From NCPR Blogs:
We talk a lot about food here at NCPR, and lately, we’ve been talking a lot about subsidized food. Whether it’s what people are buying with money from the Supplemental Nutrition Assistance Program (SNAP, better known as Food...
We're back with Dirt Pics – stories of agriculture, farming, and food told through pictures of the people who do it. It's the perfect season to take pictures of people working on your farm, at your farmers market, preparing your produce,...
Hey, I've got a five year-old. I know the pressure to get your child to eat healthy can feel overwhelming. You're up against a $4.2 billion dollar marketing barrage, meals that are equal parts diabolically delicious and caloric carpet-bombings, and,...
Restaurants aren’t doing a great job offering healthy meals for kids. That may be obvious when your family eats at places like McDonald’s or Ruby Tuesday’s. But a new study confirms it. Commissioned by the Center for...
News stories tagged with "children"
Dec 27, 2005 — This week on the 8 O'Clock Hour we're featuring audio diaries - first hand glimpses of our world. This morning, a first experience of the Adirondack Mountains. The Adirondacks have introduced millions of Americans to real wilderness. Often that first taste comes at summer camp or during a family outing. Marcus Pavon, a 17-year-old senior from the Bronx, first came to the north woods last summer as an Adirondack Nature Conservancy intern. Teenagers from New York City helped to fight invasive species in ponds and along roadsides throughout the park. Marcus joined the group and kept an audio diary of his experience. (Brian Mann produced Marcus' diary.) Go to full article
by Greg Warner
Jun 03, 2005 — A man who has been a foster father in Jefferson county for four years was discovered to have a prior statuatory rape conviction in another state. The public outcry has led to a county investigation, and a proposed bill in Albany that would require federal background checks on all foster parents in New York. Go to full article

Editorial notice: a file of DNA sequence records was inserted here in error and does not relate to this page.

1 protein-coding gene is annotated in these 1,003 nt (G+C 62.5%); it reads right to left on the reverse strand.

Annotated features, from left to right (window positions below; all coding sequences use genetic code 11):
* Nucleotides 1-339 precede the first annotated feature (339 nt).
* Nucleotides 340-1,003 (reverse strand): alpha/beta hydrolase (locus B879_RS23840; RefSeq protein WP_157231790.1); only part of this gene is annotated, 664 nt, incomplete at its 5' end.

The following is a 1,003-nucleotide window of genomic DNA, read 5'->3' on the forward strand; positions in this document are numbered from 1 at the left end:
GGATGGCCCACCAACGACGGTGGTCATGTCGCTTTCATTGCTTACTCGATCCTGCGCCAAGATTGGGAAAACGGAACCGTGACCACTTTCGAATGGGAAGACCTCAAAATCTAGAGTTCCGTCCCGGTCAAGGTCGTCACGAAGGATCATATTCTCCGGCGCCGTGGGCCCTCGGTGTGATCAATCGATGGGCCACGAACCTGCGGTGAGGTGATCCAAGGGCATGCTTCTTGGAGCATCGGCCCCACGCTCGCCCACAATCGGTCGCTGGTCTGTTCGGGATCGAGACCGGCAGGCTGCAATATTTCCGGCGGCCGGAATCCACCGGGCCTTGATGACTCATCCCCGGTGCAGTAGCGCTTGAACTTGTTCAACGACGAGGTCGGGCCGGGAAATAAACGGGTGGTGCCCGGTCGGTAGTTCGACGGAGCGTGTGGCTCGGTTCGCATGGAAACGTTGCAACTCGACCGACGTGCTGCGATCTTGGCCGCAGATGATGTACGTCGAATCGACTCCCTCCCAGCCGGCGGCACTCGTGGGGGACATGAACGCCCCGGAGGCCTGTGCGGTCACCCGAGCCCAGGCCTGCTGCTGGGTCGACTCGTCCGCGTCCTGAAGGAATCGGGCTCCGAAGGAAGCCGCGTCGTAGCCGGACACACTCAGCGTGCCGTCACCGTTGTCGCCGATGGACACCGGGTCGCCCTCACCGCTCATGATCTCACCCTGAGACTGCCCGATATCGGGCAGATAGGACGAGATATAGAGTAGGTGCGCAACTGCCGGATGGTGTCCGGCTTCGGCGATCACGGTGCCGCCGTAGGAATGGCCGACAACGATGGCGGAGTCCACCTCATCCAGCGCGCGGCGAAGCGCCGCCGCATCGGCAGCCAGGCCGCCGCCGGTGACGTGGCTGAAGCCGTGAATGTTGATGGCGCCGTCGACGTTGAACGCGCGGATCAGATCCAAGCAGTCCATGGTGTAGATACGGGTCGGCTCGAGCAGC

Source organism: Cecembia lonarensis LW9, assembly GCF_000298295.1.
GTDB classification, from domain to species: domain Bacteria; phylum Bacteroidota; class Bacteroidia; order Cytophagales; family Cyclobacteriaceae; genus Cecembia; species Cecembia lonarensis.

by Brian Mann
May 26, 2005 — State police arrested a New York state forest ranger yesterday for allegedly having sex with children over a period of several years. Brian Mann has details. Go to full article
Mar 09, 2005 — With winter still in full swing, it's not too late for new ways to enjoy the snow. A Potsdam man is on a mission to spread the word on a foolproof method for building an igloo for children. Miles Manchester's design uses three inflatable tubes and takes an hour and a half to complete. He even posted step-by-step instructions on a website. Manchester told David Sommerstein his is easier to make than a traditional snow block igloo. Go to full article
Feb 23, 2005 — A recent study indicates expectant mothers who are exposed to air pollution see damage to the genetic make up of their newborns. That might increase the babies' risk of contracting cancer later in life. The Great Lakes Radio Consortium's Lester Graham reports Go to full article
by Todd Moe
Sep 16, 2004 — The son of country music legend Johnny Cash, John Carter Cash, will be among the dignitaries on hand at the Frederic Remington Art Museum in Ogdensburg on Saturday. The Cash family owns a number of Remington sketches, and will help celebrate the grand opening of the Eva Caten Remington Education Center. The new facility includes classroom space, an art studio and interactive galleries for children. Todd Moe toured the new education center with Remington Museum Director Lowell McAllister, who says it's named in honor of Remington's wife. Go to full article
by Julie Grant
Sep 07, 2004 — Fair season is in full swing in counties around the Midwest, and for kids in 4-H it's the culmination of months of work. Many have been raising animals to show and sell at the fair. The Great Lakes Radio Consortium's Julie Grant spent time with one farm family and reports that the experience can be rewarding and difficult for children. Go to full article
by Karen DeWitt
May 03, 2004 — A coalition of law enforcement officers, crime victims advocates, and child abuse prevention groups say helping abused and neglected kids can make a big difference in preventing future crime. Karen DeWitt reports. Go to full article